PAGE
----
I’m 56. My wife and I will have been married 30 years this June. I have two grown children. I originally came to One On One to get in shape to return to playing hockey. I had not played for five years and the league I was joining was full of players in their 30s and 40s. I figured I’d need some specialized help to get into the condition needed to successfully compete.
I come to One On One three times a week. I supplement at home with various exercises to keep my knees healthy and to help with my flexibility. Over the years, my views on fitness have changed. Initially, it was simply a matter of conditioning. Now I view it more in the context of the long-term, and maintaining my energy, strength, and good health as I age.
I have an advantage in that I own my own business. More important, though, I’ve made it a priority. I build my work schedule around my exercise regimen, rather than the other way around. Fitness matters to me. It makes me feel physically better. It makes me better at the sports I continue to play. I enjoy the challenge and the work involved. And I know that it is helping me stave off some of the less pleasant aspects of getting older.
I go back to some of my original motivations. It has helped me not only to keep competing at the sports I play but also to improve and even excel.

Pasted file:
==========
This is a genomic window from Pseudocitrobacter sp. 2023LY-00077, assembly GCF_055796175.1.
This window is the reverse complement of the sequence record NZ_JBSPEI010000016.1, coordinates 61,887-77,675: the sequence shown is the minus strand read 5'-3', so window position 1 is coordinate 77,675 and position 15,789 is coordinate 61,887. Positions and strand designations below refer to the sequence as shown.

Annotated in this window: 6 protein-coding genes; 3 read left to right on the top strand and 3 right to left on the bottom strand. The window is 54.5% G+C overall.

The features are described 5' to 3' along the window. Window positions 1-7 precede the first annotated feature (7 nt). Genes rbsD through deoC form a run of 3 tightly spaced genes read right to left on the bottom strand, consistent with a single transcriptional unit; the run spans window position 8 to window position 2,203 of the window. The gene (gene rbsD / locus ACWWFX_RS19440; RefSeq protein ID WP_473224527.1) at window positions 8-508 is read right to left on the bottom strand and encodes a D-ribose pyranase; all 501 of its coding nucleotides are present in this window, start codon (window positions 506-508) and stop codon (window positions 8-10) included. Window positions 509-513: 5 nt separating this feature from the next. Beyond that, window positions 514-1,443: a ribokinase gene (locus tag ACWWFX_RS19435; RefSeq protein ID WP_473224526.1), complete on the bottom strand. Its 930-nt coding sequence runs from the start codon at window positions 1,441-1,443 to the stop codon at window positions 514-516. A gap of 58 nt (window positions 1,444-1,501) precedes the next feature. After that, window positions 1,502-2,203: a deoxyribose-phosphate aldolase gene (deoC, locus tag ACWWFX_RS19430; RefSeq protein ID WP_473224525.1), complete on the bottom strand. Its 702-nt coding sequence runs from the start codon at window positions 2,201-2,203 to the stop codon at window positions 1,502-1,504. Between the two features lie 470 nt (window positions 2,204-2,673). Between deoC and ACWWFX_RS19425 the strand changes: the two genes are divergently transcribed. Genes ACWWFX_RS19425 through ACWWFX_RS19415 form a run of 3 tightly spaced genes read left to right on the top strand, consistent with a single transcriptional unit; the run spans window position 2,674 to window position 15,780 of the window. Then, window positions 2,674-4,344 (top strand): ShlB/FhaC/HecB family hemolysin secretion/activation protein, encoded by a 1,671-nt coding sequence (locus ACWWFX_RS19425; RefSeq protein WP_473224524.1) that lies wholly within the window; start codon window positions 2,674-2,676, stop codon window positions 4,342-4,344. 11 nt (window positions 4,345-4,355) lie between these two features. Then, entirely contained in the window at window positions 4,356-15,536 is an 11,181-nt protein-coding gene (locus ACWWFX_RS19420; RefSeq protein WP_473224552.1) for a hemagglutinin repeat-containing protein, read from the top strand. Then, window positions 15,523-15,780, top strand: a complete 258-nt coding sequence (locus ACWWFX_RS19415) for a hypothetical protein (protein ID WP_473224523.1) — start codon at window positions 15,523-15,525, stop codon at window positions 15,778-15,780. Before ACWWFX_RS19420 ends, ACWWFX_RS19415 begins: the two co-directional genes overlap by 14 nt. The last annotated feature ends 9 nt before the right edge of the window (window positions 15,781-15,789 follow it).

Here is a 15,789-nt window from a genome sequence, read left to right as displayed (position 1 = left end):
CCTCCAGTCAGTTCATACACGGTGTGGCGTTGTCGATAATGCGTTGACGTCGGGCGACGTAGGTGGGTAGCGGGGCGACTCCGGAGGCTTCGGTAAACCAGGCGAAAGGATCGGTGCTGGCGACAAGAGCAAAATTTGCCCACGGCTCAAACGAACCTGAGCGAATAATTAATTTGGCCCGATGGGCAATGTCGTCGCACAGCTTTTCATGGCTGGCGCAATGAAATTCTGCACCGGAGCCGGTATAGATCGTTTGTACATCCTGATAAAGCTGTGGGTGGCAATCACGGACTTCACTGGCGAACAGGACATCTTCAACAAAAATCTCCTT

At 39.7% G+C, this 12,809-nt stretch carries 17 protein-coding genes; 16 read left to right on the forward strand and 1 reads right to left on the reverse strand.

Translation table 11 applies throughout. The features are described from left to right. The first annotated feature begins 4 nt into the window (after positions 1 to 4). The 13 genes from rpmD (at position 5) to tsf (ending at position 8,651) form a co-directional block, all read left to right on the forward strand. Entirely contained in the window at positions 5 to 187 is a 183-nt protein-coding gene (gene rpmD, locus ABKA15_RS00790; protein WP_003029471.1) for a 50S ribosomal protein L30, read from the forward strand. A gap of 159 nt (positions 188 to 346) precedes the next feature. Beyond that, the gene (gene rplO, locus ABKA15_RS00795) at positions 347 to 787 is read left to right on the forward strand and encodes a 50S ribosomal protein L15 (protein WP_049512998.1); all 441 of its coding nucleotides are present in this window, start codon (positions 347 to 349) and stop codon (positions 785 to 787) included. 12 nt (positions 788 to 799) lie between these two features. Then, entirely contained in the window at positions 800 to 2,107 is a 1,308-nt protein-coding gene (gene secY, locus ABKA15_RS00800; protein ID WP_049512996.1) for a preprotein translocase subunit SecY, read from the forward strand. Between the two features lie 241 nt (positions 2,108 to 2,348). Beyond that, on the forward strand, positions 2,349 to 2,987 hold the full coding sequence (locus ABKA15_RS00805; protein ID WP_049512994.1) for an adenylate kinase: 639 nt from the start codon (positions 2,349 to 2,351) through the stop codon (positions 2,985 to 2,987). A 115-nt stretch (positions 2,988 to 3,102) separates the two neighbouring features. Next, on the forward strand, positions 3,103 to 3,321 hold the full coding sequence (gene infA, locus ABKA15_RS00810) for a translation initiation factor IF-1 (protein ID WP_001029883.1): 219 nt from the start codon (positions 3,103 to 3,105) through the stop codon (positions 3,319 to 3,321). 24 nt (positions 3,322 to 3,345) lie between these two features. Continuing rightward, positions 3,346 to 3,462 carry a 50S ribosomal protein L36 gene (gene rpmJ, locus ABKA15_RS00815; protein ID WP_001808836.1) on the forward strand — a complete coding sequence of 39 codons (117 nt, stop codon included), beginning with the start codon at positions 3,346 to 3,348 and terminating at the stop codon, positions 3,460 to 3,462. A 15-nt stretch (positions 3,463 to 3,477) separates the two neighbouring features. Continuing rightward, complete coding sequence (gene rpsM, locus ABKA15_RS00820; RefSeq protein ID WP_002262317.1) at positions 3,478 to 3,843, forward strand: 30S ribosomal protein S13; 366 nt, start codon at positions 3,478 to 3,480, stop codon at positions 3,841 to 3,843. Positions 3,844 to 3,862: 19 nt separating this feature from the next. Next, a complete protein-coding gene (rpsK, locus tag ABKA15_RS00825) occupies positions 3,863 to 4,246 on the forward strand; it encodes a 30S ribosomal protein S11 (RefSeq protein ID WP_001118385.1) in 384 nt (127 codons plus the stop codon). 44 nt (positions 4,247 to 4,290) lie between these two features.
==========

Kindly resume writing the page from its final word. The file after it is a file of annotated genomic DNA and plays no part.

That’s pretty gratifying.
My biggest challenge has been a sometimes hectic travel schedule and injuries incurred outside of my fitness regimen. My family and friends have been encouraging.
I prefer to rely on what I believe is a common sense approach to eating. I eat three meals a day, avoid second helpings, don’t snack between meals, except for fruit, and only rarely eat junk food or sweets. My meals are the basics: meat/fish, a starch (pasta/potatoes) and lots of vegetables. My weaknesses are martinis and wine but I limit my intake to Friday and Saturday dinner hours. I don’t fall off track very often. I am a creature of habit and my exercise/eating regimen is now a firm part of my daily routine. When I’m away someplace where circumstances don’t allow for that routine or I have a knee problem, for example, and have to vary or cut back my exercises, I’m not a very happy camper.
I’m pretty happy where I am now, but I’m always trying to get stronger, increase my endurance, etc. My trainer Jay and I are always working to get to heavier weights, more pull-ups, tougher circuits and just generally push past my current limits.
I think I’m fortunate in that I’ve always enjoyed sports, physical activity and testing my physical limits. But, obviously, we aren’t all alike and some people don’t get that kind of easy gratification from a fitness regimen. For someone struggling, I would first mention the benefits, everything from just feeling so much better and having energy and jump to an improved appearance and, most important, good health. And I would say that, ultimately, to get to all of these things, why not just decide to make fitness a priority, a priority right up there with your family, your work, your volunteer activities. And I would add that it’s not a selfish pursuit; your family, your colleagues, your friends all benefit when you feel fit, energetic, healthy, and happy about yourself.